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Netanyahu, Bennett square off over settlers

Recent protests by settlers have pitted Education Minister Naftali Bennett against Prime Minister Benjamin Netanyahu, in a fight over right-wing support.
A Jewish settler (2nd L) scuffles with an Israeli border police officer near buildings slated for demolition by order of Israel's high court, in the West Bank Jewish settlement of Beit El, near Ramallah July 28, 2015. Israeli police said on Tuesday that forces were deployed to the settlement in the occupied West Bank in order to prevent people from barricading themselves inside the structures known as the "Drainhoff" buildings. REUTERS/Amir Cohen      TPX IMAGES OF THE DAY      - RTX1M69K
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Aug. 15 will mark the 10th anniversary of the disengagement, Israel’s unilateral withdrawal from the Gaza Strip, including the evacuation of 21 settlements and four additional settlements in northern Samaria in 2005. Then-Prime Minister Ariel Sharon, the “father of the settlements,” shocked the world — and himself — in 2004 when he announced his intent to evacuate the Israel Defense Forces' bases and dismantle all Israeli settlements in the Gaza Strip. No one believed him at first. Sharon? The very man who dropped settlements on every hill in Judea and Samaria? The same man who invented the system of putting up scattered outposts throughout the entire area, and who declared that “Netzarim was the same as Tel Aviv?”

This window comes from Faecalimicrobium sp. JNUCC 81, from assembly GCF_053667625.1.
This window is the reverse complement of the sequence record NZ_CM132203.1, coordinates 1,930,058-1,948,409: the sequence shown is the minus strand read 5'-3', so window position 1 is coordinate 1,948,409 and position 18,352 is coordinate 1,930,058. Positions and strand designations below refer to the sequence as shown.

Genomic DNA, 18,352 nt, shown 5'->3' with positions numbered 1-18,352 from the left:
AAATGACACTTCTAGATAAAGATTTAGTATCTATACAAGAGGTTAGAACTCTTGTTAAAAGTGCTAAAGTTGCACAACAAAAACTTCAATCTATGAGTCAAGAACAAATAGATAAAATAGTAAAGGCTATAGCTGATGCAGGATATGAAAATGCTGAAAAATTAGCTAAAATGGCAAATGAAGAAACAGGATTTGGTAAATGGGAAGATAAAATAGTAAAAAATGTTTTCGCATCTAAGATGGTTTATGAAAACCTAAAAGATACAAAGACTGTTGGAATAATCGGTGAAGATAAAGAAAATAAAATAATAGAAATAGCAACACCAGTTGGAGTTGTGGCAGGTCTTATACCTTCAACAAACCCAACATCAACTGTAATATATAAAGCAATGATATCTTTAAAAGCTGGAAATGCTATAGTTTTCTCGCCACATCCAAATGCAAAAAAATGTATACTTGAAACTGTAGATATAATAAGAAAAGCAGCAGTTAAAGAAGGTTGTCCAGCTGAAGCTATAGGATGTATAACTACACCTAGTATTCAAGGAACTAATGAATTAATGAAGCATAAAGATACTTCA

But Sharon was serious. The "Bulldozer" who built the settlements became the "Steamroller" who tore them down. Within just a few months, the settlers realized that their father and founder had risen to destroy them. They also knew that he was the only one in any way capable of doing a thing like that. Only he had the necessary inner strength, the determined sense of leadership and the requisite self-confidence. Only he could turn on his life's work, rip up 25 thriving settlements and impose the hegemony of the Israeli kingdom on its insurgent representatives.

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